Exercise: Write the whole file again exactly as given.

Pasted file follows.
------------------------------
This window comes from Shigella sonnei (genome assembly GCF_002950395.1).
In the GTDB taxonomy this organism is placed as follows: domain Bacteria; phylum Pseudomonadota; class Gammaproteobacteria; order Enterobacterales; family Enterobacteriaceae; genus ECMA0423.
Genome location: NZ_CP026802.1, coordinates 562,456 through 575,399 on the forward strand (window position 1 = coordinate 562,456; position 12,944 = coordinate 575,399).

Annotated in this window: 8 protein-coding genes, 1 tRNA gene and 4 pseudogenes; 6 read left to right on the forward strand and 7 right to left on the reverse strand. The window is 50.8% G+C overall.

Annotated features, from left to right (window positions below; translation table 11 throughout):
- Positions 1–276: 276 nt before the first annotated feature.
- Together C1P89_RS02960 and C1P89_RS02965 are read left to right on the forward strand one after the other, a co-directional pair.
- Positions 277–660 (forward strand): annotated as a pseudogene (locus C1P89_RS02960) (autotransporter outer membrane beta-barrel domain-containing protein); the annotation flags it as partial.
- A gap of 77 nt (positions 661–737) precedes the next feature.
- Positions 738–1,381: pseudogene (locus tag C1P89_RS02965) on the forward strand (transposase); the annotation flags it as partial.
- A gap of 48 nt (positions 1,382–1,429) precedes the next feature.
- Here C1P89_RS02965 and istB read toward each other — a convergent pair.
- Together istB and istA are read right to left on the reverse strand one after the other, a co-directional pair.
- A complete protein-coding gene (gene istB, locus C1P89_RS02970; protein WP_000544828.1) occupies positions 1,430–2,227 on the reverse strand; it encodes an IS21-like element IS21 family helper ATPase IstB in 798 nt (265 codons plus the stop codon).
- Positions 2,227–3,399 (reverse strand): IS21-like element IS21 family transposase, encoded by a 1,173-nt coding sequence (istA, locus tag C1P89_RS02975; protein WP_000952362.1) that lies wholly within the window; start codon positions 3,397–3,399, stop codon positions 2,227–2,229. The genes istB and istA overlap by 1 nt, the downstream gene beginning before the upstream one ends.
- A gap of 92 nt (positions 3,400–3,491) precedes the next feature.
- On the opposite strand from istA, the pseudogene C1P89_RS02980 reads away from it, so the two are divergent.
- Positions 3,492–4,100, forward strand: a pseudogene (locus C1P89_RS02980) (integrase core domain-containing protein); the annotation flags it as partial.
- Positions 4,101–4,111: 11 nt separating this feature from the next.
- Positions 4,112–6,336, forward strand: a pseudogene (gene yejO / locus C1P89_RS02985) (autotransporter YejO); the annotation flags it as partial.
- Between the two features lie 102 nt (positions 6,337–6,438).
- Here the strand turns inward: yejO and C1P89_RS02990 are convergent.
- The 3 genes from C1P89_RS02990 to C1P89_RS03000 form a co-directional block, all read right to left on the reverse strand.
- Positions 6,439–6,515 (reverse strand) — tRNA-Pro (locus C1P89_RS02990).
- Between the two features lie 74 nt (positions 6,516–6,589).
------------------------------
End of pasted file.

This window comes from Shigella sonnei (genome assembly GCF_002950395.1).
In the GTDB taxonomy this organism is placed as follows: domain Bacteria; phylum Pseudomonadota; class Gammaproteobacteria; order Enterobacterales; family Enterobacteriaceae; genus ECMA0423.
Genome location: NZ_CP026802.1, coordinates 562,456 through 575,399 on the forward strand (window position 1 = coordinate 562,456; position 12,944 = coordinate 575,399).

Annotated in this window: 8 protein-coding genes, 1 tRNA gene and 4 pseudogenes; 6 read left to right on the forward strand and 7 right to left on the reverse strand. The window is 50.8% G+C overall.

Annotated features, from left to right (window positions below; translation table 11 throughout):
- Positions 1–276: 276 nt before the first annotated feature.
- Together C1P89_RS02960 and C1P89_RS02965 are read left to right on the forward strand one after the other, a co-directional pair.
- Positions 277–660 (forward strand): annotated as a pseudogene (locus C1P89_RS02960) (autotransporter outer membrane beta-barrel domain-containing protein); the annotation flags it as partial.
- A gap of 77 nt (positions 661–737) precedes the next feature.
- Positions 738–1,381: pseudogene (locus tag C1P89_RS02965) on the forward strand (transposase); the annotation flags it as partial.
- A gap of 48 nt (positions 1,382–1,429) precedes the next feature.
- Here C1P89_RS02965 and istB read toward each other — a convergent pair.
- Together istB and istA are read right to left on the reverse strand one after the other, a co-directional pair.
- A complete protein-coding gene (gene istB, locus C1P89_RS02970; protein WP_000544828.1) occupies positions 1,430–2,227 on the reverse strand; it encodes an IS21-like element IS21 family helper ATPase IstB in 798 nt (265 codons plus the stop codon).
- Positions 2,227–3,399 (reverse strand): IS21-like element IS21 family transposase, encoded by a 1,173-nt coding sequence (istA, locus tag C1P89_RS02975; protein WP_000952362.1) that lies wholly within the window; start codon positions 3,397–3,399, stop codon positions 2,227–2,229. The genes istB and istA overlap by 1 nt, the downstream gene beginning before the upstream one ends.
- A gap of 92 nt (positions 3,400–3,491) precedes the next feature.
- On the opposite strand from istA, the pseudogene C1P89_RS02980 reads away from it, so the two are divergent.
- Positions 3,492–4,100, forward strand: a pseudogene (locus C1P89_RS02980) (integrase core domain-containing protein); the annotation flags it as partial.
- Positions 4,101–4,111: 11 nt separating this feature from the next.
- Positions 4,112–6,336, forward strand: a pseudogene (gene yejO / locus C1P89_RS02985) (autotransporter YejO); the annotation flags it as partial.
- Between the two features lie 102 nt (positions 6,337–6,438).
- Here the strand turns inward: yejO and C1P89_RS02990 are convergent.
- The 3 genes from C1P89_RS02990 to C1P89_RS03000 form a co-directional block, all read right to left on the reverse strand.
- Positions 6,439–6,515 (reverse strand) — tRNA-Pro (locus C1P89_RS02990).
- Between the two features lie 74 nt (positions 6,516–6,589).